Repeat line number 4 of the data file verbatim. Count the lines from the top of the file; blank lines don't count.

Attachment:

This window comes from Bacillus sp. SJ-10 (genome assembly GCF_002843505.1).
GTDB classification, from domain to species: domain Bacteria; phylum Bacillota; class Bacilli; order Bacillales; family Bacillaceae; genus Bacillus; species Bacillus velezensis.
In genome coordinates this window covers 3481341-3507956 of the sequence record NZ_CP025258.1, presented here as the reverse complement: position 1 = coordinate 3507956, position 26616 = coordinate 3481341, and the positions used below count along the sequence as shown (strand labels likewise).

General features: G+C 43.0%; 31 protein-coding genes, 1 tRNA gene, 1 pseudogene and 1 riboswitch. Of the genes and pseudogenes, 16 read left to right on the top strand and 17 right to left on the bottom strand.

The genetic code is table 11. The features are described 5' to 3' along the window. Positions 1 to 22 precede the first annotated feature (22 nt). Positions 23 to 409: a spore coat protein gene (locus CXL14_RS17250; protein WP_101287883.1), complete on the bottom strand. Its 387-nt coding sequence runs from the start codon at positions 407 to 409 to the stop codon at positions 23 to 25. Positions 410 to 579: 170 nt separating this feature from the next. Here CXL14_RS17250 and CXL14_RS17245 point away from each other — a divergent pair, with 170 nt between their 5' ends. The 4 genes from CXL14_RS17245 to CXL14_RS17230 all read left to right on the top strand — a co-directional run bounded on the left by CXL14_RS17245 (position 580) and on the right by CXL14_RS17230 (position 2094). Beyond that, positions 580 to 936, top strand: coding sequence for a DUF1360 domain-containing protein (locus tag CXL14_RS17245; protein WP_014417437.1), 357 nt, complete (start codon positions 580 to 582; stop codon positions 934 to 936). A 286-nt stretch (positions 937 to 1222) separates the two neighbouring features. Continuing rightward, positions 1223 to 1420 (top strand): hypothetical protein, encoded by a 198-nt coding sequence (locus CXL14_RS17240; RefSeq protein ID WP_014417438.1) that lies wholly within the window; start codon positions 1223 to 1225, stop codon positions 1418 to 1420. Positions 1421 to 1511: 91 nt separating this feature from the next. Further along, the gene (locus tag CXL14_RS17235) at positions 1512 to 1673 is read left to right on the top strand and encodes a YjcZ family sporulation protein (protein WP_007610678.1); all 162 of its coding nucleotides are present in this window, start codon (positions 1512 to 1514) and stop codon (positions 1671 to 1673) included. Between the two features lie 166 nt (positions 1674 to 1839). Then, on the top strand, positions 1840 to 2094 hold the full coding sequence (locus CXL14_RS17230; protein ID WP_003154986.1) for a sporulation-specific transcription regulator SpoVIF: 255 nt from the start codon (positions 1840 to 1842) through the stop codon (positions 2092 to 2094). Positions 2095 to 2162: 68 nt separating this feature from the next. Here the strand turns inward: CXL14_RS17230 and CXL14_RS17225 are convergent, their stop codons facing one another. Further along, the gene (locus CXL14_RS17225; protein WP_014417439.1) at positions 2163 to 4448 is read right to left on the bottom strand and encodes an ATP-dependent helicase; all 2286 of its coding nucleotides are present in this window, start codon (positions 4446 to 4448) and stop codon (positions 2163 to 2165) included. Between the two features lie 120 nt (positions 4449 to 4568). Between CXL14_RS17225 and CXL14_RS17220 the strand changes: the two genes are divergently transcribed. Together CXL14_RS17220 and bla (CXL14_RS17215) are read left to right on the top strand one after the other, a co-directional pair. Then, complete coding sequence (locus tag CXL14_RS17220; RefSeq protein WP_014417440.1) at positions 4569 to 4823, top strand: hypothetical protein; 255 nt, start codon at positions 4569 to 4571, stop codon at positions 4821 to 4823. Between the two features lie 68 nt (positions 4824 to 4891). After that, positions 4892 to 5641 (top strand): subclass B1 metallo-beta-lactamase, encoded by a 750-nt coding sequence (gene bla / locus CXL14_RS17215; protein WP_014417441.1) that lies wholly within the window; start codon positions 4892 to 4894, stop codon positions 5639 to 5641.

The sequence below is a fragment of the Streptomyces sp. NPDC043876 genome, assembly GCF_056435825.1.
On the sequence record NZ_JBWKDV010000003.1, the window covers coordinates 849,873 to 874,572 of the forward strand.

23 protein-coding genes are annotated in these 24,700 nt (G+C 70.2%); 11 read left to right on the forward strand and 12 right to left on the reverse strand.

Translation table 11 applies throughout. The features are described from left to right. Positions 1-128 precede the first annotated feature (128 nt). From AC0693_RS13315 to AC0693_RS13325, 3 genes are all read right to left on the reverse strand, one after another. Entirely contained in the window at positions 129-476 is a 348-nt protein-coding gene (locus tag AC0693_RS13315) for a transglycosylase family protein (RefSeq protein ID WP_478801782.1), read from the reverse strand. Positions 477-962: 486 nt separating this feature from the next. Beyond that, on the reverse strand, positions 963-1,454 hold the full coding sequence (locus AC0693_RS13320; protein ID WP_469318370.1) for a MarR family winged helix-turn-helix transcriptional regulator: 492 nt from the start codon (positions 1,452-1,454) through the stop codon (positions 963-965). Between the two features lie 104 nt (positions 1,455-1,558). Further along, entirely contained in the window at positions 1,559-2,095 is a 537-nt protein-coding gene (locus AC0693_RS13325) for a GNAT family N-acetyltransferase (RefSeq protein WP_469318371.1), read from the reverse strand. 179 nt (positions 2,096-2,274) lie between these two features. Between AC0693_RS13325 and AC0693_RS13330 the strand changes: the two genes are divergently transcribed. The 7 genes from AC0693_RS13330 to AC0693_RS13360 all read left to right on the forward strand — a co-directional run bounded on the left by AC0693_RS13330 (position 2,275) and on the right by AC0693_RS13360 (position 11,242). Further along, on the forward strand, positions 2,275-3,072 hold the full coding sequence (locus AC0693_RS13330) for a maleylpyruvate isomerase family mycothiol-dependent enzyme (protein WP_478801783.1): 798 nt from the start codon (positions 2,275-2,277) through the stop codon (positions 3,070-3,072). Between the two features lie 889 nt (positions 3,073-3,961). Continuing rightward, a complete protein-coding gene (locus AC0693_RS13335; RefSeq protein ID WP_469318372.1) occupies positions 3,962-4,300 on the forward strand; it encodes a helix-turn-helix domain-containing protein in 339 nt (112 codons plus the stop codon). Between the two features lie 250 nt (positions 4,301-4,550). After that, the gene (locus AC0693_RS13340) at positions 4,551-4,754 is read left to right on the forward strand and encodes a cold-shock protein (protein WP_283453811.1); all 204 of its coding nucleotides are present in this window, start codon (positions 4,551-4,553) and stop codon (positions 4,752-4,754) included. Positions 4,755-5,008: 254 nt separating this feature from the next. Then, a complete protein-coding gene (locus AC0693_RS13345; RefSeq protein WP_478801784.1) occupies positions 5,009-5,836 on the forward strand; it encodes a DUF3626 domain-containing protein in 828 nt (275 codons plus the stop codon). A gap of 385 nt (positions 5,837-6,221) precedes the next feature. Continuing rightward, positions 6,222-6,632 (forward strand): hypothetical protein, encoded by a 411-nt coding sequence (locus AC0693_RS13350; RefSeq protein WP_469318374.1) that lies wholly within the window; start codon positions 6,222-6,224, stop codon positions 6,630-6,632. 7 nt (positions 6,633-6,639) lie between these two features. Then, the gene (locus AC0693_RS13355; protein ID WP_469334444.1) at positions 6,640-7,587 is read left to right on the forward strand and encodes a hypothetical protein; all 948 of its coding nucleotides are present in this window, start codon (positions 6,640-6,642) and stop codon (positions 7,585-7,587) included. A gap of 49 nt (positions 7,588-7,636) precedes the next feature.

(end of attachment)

General features: G+C 43.0%; 31 protein-coding genes, 1 tRNA gene, 1 pseudogene and 1 riboswitch. Of the genes and pseudogenes, 16 read left to right on the top strand and 17 right to left on the bottom strand.